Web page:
Consumer behaviour in the retail grocery industry is constantly changing and supermarkets are having to adjust to reflect this. Sainsbury's has announced an end to their price match scheme because fewer customers are filling their baskets with enough products to make the savings worthwhile. Price sensitive consumers are happy to spend some of their valuable time searching for every conceivable discount. Most of us I would hazard to guess are less susceptible to this type of promotion. We just want good products at a decent price and choose to shop in the most convenient location given time and place. 
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Primary Dependency: Angola seeks IMF help in wake of oil price falls

Primary Dependency: Angola seeks IMF help in wake of oil price falls | Development Economics | Scoop.it
Oil exporting Angola asks the International Monetary Fund (IMF) for financial assistance.
Geoff Riley's insight:
The Angolan economy is hugely dependent on the extraction and exporting of crude oil. With with global prices remaining stubbornly low their economy is suffering from a steep decline in export revenues and tax receipts. The result is a fiscal crisis which may require emergency loans from the IMF. In the past, the default position of the IMF has been to apply conditionality to loan finance - for example requiring structural economic reforms and/or fiscal austerity. But there are signs that the IMF approach is changing. Angola's export base is narrow and their economy is highly vulnerable to global economic shocks.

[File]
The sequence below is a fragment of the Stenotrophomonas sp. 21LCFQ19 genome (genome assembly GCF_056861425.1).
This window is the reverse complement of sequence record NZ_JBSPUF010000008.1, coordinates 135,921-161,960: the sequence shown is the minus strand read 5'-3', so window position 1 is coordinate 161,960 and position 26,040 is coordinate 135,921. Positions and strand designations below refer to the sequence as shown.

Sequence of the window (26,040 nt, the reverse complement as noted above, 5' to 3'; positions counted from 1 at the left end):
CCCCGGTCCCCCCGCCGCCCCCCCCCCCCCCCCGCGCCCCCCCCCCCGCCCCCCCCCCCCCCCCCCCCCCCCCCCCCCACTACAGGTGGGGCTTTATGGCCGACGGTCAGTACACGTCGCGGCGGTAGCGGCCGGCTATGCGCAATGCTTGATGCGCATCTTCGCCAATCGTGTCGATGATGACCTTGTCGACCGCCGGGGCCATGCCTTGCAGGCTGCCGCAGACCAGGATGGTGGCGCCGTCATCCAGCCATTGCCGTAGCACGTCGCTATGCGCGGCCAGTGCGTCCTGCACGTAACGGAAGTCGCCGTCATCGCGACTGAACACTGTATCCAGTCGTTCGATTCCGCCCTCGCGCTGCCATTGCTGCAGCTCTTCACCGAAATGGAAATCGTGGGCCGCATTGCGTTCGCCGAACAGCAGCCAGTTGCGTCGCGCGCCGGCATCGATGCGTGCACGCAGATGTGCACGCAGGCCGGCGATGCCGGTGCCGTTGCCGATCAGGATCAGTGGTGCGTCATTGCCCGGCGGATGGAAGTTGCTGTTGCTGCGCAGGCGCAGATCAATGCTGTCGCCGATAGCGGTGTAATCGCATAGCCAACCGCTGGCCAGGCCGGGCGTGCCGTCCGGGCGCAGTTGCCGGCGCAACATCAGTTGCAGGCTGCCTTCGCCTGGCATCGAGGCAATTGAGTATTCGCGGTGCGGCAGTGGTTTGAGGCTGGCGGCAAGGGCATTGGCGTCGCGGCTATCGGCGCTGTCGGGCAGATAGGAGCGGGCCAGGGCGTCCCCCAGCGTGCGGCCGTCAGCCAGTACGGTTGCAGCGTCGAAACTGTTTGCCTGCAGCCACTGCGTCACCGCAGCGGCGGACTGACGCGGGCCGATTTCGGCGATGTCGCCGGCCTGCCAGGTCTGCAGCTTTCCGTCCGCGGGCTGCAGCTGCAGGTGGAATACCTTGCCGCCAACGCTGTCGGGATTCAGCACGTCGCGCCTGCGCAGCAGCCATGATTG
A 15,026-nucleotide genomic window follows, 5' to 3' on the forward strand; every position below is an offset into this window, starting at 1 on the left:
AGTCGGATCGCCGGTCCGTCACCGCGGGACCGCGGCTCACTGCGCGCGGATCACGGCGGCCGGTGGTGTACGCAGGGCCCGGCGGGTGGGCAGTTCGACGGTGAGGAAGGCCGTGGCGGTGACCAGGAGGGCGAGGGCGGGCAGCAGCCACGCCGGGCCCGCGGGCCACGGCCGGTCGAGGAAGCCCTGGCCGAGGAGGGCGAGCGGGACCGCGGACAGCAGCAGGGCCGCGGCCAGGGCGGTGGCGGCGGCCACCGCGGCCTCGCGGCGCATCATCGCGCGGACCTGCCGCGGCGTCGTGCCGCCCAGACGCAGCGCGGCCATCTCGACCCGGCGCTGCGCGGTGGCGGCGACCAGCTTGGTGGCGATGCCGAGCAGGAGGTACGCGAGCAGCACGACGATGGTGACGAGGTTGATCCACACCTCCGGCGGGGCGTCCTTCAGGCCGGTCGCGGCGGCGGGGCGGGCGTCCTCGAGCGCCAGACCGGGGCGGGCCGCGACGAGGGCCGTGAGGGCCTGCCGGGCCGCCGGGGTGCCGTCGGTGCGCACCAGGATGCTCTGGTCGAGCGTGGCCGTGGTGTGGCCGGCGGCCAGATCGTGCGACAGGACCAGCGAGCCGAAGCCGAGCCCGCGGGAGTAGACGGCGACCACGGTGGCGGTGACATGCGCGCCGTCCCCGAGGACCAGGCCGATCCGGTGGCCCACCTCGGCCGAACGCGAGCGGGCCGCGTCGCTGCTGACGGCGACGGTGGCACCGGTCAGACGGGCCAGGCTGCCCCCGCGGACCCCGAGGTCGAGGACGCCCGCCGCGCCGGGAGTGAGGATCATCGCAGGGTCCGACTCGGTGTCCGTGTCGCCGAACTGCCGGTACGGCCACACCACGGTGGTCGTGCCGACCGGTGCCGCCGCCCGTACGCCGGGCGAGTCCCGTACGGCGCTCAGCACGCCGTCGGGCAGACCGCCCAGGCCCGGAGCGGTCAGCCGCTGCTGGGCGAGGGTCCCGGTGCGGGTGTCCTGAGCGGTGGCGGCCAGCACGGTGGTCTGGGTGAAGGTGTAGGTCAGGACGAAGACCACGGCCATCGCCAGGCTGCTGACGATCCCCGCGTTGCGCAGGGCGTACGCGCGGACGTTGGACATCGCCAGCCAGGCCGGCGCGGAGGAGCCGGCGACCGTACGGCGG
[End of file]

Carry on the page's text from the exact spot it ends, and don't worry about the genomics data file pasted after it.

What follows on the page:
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hulisani.'s curator insight, May 3, 10:05 AM
How does this have an influence on the African market?
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Lessons from Vietnam in a slowing global economy

In just three decades, Vietnam has been transformed from one of the world’s poorest nations to a development success story. Vietnam’s experience carries important lessons for other developing
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China's economy: slowing distorted and debt-addicted

China's economy is slowing. It's policy makers are having to contend with a massive debt-fuelled investment binge and the need to implement necessary reforms t…